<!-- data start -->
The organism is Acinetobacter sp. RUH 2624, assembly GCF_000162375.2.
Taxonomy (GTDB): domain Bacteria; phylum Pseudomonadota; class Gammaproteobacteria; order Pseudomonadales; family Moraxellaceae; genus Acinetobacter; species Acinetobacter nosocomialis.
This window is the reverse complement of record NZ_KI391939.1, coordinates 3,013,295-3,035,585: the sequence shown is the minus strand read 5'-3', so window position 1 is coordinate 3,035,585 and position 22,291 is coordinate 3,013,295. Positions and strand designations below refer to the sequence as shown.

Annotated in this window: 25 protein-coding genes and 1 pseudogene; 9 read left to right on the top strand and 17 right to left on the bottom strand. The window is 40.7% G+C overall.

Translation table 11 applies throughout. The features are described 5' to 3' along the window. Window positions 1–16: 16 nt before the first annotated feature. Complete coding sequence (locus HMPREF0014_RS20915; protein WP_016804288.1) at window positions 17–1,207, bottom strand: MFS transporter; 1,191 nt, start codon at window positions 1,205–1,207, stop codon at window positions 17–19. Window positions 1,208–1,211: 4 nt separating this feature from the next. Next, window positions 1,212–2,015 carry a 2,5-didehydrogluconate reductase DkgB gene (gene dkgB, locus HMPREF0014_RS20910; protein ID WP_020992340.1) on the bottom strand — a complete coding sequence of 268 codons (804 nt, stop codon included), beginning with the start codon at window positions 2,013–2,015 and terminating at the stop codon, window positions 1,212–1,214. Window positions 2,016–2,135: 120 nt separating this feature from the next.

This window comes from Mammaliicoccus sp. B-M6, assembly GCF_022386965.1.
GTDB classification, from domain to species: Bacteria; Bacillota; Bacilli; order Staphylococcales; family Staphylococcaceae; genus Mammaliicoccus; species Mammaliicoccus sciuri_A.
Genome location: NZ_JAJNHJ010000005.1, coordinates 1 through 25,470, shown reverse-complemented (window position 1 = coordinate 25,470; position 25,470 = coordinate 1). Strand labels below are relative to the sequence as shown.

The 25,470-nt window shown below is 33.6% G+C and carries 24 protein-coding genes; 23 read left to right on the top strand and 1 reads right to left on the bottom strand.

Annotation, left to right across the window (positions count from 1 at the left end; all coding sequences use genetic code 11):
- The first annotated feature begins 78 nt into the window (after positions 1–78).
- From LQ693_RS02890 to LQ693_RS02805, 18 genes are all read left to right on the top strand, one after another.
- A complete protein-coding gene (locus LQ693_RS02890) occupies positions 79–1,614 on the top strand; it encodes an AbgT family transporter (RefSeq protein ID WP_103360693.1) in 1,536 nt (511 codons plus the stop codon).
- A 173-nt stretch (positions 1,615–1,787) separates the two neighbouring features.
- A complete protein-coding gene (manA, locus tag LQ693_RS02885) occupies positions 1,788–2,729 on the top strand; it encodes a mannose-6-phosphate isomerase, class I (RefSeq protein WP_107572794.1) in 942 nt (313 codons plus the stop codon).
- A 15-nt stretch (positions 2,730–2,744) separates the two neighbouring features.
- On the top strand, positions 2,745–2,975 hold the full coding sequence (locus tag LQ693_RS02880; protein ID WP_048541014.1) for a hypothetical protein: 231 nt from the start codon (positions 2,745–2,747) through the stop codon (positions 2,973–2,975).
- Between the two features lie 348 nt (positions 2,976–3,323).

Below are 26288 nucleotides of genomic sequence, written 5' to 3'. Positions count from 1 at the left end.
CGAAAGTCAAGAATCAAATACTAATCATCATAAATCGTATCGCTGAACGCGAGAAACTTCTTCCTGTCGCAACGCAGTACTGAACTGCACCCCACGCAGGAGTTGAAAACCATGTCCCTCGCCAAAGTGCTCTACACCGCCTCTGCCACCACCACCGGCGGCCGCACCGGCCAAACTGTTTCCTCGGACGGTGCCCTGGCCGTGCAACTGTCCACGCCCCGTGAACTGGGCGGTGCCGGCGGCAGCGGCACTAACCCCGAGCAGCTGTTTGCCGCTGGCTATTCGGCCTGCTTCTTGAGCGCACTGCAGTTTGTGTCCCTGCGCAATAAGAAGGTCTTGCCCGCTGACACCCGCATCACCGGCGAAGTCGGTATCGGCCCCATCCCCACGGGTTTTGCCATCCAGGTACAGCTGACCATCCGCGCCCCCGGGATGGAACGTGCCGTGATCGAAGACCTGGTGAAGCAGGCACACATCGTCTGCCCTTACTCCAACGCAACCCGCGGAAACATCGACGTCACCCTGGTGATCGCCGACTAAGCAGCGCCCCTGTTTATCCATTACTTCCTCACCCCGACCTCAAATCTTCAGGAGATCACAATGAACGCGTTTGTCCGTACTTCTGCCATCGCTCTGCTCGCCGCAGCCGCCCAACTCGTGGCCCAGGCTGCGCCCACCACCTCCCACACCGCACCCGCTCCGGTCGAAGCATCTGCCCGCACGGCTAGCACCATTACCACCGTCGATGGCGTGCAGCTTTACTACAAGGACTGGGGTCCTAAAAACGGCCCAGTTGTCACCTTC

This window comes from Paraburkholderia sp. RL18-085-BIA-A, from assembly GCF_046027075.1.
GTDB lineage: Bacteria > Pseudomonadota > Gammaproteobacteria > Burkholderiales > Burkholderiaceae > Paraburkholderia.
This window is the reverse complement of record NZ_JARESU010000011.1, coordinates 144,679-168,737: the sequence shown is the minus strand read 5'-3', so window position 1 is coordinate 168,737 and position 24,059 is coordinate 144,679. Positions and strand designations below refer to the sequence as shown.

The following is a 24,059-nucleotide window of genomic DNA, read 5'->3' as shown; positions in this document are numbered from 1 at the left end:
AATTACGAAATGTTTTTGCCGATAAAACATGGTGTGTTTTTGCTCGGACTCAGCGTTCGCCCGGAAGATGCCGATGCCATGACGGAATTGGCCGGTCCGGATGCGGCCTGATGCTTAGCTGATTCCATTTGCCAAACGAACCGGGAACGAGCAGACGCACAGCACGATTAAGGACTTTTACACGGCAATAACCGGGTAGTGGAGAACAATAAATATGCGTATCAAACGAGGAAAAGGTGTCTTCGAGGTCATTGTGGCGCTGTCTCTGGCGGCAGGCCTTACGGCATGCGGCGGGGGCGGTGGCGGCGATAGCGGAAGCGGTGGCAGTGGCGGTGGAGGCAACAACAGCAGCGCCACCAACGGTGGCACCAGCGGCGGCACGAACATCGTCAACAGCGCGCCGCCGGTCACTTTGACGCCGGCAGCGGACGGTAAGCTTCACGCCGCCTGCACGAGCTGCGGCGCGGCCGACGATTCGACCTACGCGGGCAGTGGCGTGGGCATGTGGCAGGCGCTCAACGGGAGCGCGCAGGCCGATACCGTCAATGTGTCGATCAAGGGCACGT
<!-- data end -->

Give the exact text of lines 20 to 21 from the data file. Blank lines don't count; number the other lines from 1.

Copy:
CGAAAGTCAAGAATCAAATACTAATCATCATAAATCGTATCGCTGAACGCGAGAAACTTCTTCCTGTCGCAACGCAGTACTGAACTGCACCCCACGCAGGAGTTGAAAACCATGTCCCTCGCCAAAGTGCTCTACACCGCCTCTGCCACCACCACCGGCGGCCGCACCGGCCAAACTGTTTCCTCGGACGGTGCCCTGGCCGTGCAACTGTCCACGCCCCGTGAACTGGGCGGTGCCGGCGGCAGCGGCACTAACCCCGAGCAGCTGTTTGCCGCTGGCTATTCGGCCTGCTTCTTGAGCGCACTGCAGTTTGTGTCCCTGCGCAATAAGAAGGTCTTGCCCGCTGACACCCGCATCACCGGCGAAGTCGGTATCGGCCCCATCCCCACGGGTTTTGCCATCCAGGTACAGCTGACCATCCGCGCCCCCGGGATGGAACGTGCCGTGATCGAAGACCTGGTGAAGCAGGCACACATCGTCTGCCCTTACTCCAACGCAACCCGCGGAAACATCGACGTCACCCTGGTGATCGCCGACTAAGCAGCGCCCCTGTTTATCCATTACTTCCTCACCCCGACCTCAAATCTTCAGGAGATCACAATGAACGCGTTTGTCCGTACTTCTGCCATCGCTCTGCTCGCCGCAGCCGCCCAACTCGTGGCCCAGGCTGCGCCCACCACCTCCCACACCGCACCCGCTCCGGTCGAAGCATCTGCCCGCACGGCTAGCACCATTACCACCGTCGATGGCGTGCAGCTTTACTACAAGGACTGGGGTCCTAAAAACGGCCCAGTTGTCACCTTC

This window comes from Paraburkholderia sp. RL18-085-BIA-A, from assembly GCF_046027075.1.